“I like to say that graphic designers, at least in my case, act as storytellers,” states Amsterdam-based designer Virginie Gauthier. “I don’t often create ‘stories’ or content. Instead, I edit, cut, assemble and work with other people’s productions: a text, a compilation of writings, documentation of an exhibition.” Originally from “a very empty, flat region in the middle of France called Touraine,” Virginie’s portfolio is packed full of delectable books made in collaboration with artists and writers.
Virginie’s love of printed matter stems from her studies in Paris where she undertook a course in advertising and visual communication. “Although brainstorming the best way to sell the latest ‘whirlpool laundry machine’ wasn’t my cup of tea, the very few classes we had on typography, its history and uses, were more appealing to me,” she recalls. Diving into this world, she discovered the National School of Fine Arts of Lyon which she later attended, focussing on typesetting and editorial design. “These two years gave me the tools to think of an object from the ‘publishing realm’ in conceptual terms and the knowledge to link them to historical references.”
The conceptual approach learned during this period still greatly impacts her freelance practice today, often resulting in allegorical designs. When tasked with designing Jeroen van den Eijnde’s PhD research, Het Huis Van Ik, Virginie allowed its content to inform her process. Jeroen’s thesis is an exhaustive study on schooling and education in the Netherlands throughout the 20th century, in the applied arts. “He talks about different types of schools and their ideologies, counter-movements and how architecture has been affected by these different mindsets,” explains Virginie. Through the materiality of the book itself, Virginie developed a metaphorical representation of these ideas: a brick. With its reddish colour and bulky mass, the book becomes a totemic object reflecting its content.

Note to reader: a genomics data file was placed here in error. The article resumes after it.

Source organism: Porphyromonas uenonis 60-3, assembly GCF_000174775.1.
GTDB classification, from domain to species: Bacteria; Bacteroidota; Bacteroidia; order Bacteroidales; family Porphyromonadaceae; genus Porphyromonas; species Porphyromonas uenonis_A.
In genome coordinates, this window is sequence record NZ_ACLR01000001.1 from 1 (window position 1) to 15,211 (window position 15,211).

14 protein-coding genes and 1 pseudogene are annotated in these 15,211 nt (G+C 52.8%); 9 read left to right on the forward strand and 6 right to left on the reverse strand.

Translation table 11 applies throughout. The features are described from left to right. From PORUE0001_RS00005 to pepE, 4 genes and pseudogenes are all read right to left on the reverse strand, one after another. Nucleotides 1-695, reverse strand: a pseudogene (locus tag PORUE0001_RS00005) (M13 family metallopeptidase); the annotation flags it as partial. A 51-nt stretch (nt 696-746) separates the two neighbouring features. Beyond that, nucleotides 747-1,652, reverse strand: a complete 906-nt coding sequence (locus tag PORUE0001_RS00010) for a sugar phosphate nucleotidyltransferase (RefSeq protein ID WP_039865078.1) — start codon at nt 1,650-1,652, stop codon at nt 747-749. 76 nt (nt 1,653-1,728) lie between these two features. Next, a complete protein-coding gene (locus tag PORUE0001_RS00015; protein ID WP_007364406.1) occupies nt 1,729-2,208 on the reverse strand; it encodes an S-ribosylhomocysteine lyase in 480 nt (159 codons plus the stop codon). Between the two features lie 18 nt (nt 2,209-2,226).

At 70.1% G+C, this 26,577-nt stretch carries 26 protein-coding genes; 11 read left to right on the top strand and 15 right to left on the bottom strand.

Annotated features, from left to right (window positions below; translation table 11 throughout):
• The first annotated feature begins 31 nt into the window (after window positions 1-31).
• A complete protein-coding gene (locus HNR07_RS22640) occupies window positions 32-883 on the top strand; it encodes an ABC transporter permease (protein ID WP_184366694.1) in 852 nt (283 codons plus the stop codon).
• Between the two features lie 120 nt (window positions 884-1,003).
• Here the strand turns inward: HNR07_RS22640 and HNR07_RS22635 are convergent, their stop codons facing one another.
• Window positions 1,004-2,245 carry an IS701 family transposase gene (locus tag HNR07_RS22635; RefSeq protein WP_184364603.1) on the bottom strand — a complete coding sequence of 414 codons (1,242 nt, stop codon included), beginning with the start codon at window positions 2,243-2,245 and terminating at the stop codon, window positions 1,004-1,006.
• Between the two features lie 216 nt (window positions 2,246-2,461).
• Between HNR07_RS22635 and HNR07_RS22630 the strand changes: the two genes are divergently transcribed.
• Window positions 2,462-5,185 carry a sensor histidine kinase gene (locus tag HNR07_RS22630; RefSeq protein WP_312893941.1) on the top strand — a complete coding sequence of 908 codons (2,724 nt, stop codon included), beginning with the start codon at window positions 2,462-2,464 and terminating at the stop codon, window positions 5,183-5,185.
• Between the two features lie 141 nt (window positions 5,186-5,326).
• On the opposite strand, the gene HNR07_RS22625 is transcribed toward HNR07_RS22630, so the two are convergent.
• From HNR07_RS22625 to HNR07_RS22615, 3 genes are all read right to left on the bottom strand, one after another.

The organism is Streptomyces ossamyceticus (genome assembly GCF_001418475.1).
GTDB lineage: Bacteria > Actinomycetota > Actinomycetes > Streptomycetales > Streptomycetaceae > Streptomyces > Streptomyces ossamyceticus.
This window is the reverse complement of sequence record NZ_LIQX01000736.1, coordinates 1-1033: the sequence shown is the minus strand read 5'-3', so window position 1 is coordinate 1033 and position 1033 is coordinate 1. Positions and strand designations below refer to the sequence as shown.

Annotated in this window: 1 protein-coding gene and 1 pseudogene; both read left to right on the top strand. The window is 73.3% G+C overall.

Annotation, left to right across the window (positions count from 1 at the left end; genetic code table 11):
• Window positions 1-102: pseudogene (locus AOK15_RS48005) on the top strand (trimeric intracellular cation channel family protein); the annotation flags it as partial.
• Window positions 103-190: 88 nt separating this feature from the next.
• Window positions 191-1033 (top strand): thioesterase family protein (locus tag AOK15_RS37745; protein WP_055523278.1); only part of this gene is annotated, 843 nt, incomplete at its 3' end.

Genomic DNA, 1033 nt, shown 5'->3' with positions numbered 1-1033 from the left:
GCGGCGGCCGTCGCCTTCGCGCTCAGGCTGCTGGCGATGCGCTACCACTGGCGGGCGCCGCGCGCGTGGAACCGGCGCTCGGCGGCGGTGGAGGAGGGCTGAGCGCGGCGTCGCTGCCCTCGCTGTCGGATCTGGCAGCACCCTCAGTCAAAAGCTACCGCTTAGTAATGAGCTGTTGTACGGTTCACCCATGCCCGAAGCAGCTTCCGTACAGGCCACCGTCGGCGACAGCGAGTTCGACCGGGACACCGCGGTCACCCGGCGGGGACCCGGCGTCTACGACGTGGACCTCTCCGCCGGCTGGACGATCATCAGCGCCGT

“The green pages which contain more loose and iconographic content are spread here and there, as a kind of organic ‘moss’ growing on a wall,” she adds. The use of red and green – and only these colours – reflect another facet of Virginie’s practice. “I generally try to limit myself to a couple of elements,” she explains, “one or two typefaces maximum, one or two colours, paper and materials referring to some keywords. I’m the kind of person who needs to justify any decision by rational arguments.”
With projects ranging from a documentation of one of the most photographed philosopher’s of French theory ever, who famously refused to be represented in the media – made in collaboration with François Girard-Meunier; to a publication for the newly opened space for art in Paris, the Lafayette Anticipations; not to mention the plethora of self-initiated projects, Virginie’s work is varying in content but incorporates enough visual anchors to make it recognisable. Through considered research and an emblematic approach, Virginie strikes a balance between simple elementary graphic components, “with a little twist to spice it up.”
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